Czech NGO releases publication on hate marches
The NESEHNUTÍ NGO has issued a new publication dedicated to the phenomenon of hate marches focusing on the role of the extreme right and the media in these events. What actually happened behind the scenes of the largest anti-Romani marches in the Czech Republic during 2013?
Do the media contribute to spreading hatred in society, and if so, how? How are reports from demonstrations "cooked up" in the kitchens of news outlets?
How is neo-Nazi rhetoric disseminated on social networks? Are the hate marches in the Czech Republic different from those in Germany?
The NGO has done its best to answer these and other questions in the publication, which is primarily intended for teachers of upper primary schoolchildren and high school students as an informational framework for discussing the phenomenon of hate marches as part of multicultural education or as case studies for classes on media. The publication is also recommended for anyone who wants to learn more about the marches.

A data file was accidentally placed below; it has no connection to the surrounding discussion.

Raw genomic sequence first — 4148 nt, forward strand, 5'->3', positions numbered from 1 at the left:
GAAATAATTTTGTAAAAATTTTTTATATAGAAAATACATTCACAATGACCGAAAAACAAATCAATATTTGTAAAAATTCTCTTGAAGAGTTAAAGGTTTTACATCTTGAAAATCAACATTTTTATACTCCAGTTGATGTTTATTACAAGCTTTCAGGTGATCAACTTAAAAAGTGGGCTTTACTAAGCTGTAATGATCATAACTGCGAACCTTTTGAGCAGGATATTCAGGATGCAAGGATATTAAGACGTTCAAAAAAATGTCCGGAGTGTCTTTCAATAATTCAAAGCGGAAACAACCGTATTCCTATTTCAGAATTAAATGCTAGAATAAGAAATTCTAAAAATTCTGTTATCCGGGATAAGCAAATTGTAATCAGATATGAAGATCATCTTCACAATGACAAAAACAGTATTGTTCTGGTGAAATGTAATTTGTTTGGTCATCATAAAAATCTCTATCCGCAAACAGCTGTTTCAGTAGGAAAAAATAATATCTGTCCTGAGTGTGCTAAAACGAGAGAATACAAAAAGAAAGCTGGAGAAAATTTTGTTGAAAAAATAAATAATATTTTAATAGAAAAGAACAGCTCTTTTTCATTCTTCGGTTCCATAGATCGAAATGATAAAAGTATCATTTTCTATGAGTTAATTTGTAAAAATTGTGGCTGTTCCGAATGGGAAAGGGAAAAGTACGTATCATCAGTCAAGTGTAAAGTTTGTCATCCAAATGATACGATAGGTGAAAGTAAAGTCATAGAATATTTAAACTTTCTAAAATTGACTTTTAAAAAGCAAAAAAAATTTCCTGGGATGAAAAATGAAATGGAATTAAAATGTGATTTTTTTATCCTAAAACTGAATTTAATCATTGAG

The booklet describes the marches that have been monitored by the NGO and the events that led up to them. It includes a content analysis of online news reporting about the marches and an analysis of the logic of the media vocabulary of television news reporting about the marches by media sociologist Pavla Doboš, facilitating deeper insight into the issue of how the media frames hate marches.
An article by Petr Machálek, a PR expert, shows how similar events are "cooked" to produce news in practice and offers instructions on how to collaborate with the media. The booklet also includes a look under the lid of the neo-Nazi scene on social networks and a description of hate marches in Germany from the Berlin-based organization Apabiz, which collaborated on the project by performing parallel monitoring of hate marches in Germany.
This overview makes it possible to understand the phenomenon of these marches in a broader context and to identify common features in the dynamics of their rise and spread in both countries. It also shows how loose the causal relationship is between the convening of these marches in the Czech Republic and Romani people, even though the media frequently refer to such a relationship to explain (and often even to legitimize) the marches it reports on.
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